Suggestions how to repair these

I have a pair of JPW Powered Monitors (1995), Made in UK, perhaps in one of the last production batches before the company was acquired and moved production in the Far East. Bought brand new for a PC-based audio back then but used it intermittently for couple of years only and stored them for several years in its box. Took them out recently and I'm still amazed at their soundstaging and imaging particularly if mated with a sub. I really like them a lot. However, a couple of things need to be fixed.

1) The volume pots are stuck at 9 and 10 o'clock positions and don't move at all. For now, however, I'm using the source's volume control but eventually I'd like the source at full volume and adjust the speaker's volume controls. What caused it to get stuck? Is this a common occurence when left unused for long periods? Is this something I can repair myself or should I just bring them to a qualified technician? What needs to be replaced here (or cleaned)?

2) White spots/residue (not dust) have developed around the baffle and cone areas. There's no effect whatsoever on the sound but I'd like to remove and clean them. Can you suggest the best and safest way to do this? Any specific cleanning material?

For visual reference, please take a look.

Everything else are perfect - cabinet, grills, etc. are spotless and clean like new. Sound quality, as mentioned, is spectacular. But these two things bother me and would like them fixed. Any helpful suggestion or recommendation would be greatly appreciated. Thanks.
It looks like they come apart pretty easily. If you do the work yourself, UNPLUG them first! Then try cleaning the volume pots with Radio Shack electronics cleaner, both sides of the rotating pots. Saturate them well as there may be quite a bit of residue that needs to be cleaned, rotate them through their full range of motion. Let them dry, put it back together and see what happens. If they still don't work, see a qualified tech for a more thorough repair. Keep in mind, however, that capacitors STORE electric energy, and can discharge if you short across them (lethal voltages may be present), so, if you don't know what you are doing, PLEASE seek the services of a qualified tech.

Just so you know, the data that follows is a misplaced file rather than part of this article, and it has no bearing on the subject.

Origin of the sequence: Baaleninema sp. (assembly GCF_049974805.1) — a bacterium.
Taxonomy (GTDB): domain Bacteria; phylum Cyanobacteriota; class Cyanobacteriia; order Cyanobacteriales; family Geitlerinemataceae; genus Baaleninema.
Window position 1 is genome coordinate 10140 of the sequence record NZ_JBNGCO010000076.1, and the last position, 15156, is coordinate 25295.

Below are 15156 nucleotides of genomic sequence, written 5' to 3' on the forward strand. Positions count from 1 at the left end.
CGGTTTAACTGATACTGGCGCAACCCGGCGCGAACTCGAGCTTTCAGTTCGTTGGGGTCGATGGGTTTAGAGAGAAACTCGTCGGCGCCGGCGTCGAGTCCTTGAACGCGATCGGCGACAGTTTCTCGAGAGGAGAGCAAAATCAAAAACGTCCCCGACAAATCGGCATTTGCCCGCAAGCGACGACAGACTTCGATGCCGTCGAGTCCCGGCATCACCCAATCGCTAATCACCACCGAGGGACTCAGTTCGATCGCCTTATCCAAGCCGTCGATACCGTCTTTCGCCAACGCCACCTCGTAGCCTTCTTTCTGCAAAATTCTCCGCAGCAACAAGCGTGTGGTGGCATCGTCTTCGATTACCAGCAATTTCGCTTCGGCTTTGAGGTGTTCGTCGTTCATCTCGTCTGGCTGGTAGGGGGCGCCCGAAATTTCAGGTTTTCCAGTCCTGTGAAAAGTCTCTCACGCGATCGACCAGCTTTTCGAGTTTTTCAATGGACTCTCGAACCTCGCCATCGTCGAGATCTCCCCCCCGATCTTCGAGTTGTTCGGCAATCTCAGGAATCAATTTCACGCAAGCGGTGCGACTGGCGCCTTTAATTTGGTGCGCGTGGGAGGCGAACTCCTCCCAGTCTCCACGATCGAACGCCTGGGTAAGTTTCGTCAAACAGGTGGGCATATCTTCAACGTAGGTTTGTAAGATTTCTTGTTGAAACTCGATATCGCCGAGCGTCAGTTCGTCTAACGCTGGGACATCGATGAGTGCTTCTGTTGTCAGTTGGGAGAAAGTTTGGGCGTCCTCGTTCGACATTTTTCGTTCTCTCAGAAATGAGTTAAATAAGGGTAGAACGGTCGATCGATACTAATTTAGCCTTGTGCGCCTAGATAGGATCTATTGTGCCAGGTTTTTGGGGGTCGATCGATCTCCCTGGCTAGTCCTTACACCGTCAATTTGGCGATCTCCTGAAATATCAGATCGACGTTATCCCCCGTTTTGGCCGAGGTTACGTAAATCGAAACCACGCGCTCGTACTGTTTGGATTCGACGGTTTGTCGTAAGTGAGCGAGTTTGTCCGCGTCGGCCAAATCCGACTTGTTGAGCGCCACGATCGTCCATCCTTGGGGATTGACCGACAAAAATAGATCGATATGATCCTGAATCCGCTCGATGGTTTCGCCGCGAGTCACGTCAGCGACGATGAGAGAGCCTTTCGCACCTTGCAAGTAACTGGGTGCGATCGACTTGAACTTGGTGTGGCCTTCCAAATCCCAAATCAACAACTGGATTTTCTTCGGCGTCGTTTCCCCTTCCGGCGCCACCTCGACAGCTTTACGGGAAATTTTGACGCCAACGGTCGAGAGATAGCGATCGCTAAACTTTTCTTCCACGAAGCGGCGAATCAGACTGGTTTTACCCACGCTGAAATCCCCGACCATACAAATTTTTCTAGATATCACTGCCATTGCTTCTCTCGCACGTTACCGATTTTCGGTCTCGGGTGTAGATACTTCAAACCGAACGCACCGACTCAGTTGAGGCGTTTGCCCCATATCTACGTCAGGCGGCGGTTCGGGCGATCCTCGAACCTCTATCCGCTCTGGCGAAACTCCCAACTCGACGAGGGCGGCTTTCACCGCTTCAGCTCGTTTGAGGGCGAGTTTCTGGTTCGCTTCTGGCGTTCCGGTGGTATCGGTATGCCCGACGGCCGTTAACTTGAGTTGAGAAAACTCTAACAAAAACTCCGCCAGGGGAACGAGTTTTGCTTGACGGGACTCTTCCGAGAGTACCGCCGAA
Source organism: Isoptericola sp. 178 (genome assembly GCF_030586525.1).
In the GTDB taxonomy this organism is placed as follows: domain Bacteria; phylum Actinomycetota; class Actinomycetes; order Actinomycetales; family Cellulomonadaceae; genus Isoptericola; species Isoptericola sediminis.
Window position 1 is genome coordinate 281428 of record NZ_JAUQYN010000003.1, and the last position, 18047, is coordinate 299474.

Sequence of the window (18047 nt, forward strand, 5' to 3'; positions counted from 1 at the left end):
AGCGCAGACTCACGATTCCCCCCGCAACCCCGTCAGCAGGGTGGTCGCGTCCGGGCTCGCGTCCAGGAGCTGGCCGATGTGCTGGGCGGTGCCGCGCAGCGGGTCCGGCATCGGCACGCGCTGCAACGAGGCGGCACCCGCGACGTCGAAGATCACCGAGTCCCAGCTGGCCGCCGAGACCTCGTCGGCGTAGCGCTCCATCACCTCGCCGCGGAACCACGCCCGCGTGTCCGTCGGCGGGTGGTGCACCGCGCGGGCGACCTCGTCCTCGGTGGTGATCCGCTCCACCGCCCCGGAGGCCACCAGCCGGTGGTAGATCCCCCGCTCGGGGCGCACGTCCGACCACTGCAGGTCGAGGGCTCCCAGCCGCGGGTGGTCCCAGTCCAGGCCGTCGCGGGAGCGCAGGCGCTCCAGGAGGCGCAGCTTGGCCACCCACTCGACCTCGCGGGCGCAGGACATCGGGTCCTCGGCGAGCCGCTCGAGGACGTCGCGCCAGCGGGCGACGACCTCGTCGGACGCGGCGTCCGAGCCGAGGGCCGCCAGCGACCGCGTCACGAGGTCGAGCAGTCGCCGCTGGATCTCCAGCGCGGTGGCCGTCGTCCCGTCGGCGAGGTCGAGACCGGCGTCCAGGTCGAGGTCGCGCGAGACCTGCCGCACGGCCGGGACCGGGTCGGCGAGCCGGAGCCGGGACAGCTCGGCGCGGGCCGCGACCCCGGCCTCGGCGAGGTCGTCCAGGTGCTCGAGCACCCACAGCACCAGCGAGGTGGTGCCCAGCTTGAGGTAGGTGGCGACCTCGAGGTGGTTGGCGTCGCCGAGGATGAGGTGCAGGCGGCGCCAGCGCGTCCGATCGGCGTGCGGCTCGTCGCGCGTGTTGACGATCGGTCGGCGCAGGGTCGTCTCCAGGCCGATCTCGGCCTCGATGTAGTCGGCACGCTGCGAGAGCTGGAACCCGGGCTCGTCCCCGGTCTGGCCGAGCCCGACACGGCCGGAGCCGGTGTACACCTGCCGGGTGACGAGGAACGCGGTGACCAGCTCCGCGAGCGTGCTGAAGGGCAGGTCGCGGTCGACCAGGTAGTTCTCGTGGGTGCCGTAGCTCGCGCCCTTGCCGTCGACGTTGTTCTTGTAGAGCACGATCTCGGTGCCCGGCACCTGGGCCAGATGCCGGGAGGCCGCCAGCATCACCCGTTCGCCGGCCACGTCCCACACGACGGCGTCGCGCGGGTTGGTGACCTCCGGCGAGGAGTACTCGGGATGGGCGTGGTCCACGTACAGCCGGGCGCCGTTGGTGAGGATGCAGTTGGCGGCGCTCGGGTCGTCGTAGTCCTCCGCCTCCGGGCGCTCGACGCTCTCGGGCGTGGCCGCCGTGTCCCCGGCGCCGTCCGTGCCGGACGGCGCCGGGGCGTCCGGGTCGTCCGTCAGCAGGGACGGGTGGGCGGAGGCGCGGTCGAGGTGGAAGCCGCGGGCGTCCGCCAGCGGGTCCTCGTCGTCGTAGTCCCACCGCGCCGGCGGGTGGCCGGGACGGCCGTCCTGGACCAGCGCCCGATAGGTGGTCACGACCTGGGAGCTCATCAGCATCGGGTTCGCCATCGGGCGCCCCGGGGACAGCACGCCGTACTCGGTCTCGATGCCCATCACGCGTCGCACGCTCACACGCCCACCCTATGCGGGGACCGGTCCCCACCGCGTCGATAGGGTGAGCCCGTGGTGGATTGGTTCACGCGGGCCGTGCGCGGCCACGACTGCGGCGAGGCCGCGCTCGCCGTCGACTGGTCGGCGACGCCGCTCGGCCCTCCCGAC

For a pot to be THAT gummed up that it is stuck sounds like it MAY be past the point of repair. That being said, you have nothing to lose by trying to clean it with contact cleaner. It looks like the easiest way to get to them is to remove the woofer. Saturate the pot with contact cleaner as McFarland mentioned. LET IT SOAK, then saturate it again and MAKE IT TURN. You have nothing to lose because if you can't make it turn, you will replace it with a new pot that you can get from Digikey or Mouser or maybe even Percy Audio. Rotate through the full range and then reassemble and see if it works well enough without any scratchiness. The pot probably has it's value stamped on it. If it doesn't, you MIGHT be able to measure it and determine the full range resistance value. If this is getting beyond what you would want to tackle, bring it to ANY technician and they will be able to replace the pot for you. The cost should be minimal (certainly under $100).

As for the white spots, try a water dampened cloth first, then try a cloth with a little isopropyl alcohol and then I would just leave it alone because it is purely cosmetic.
Thank you, Mcfarland and Mr.M. I think I can handle the cleaning and that sort and if it doesn't work will send to a technician for replacement.
If they're stuck, I would spray them lightly with a tiny amount of silicone based lubricant first before I got out the contact spray, especially if the shafts of the pots are plastic. Many plastic shafted potentiometers will literally melt from exposure to certain types of solvents, especially those used in spray contact cleaners. Plastic shafted (and conductive plastic element) potentiometers are best cleaned and lubricated with Caig MCL, a goopy blue spray designed for the task. Either way, use way less of any type of spray than you initially think - a tiny little dab will do.

Thank you, Richard. The shaft of the pots are metal but I'll try your suggestion too. I plan to work on it over the weekend.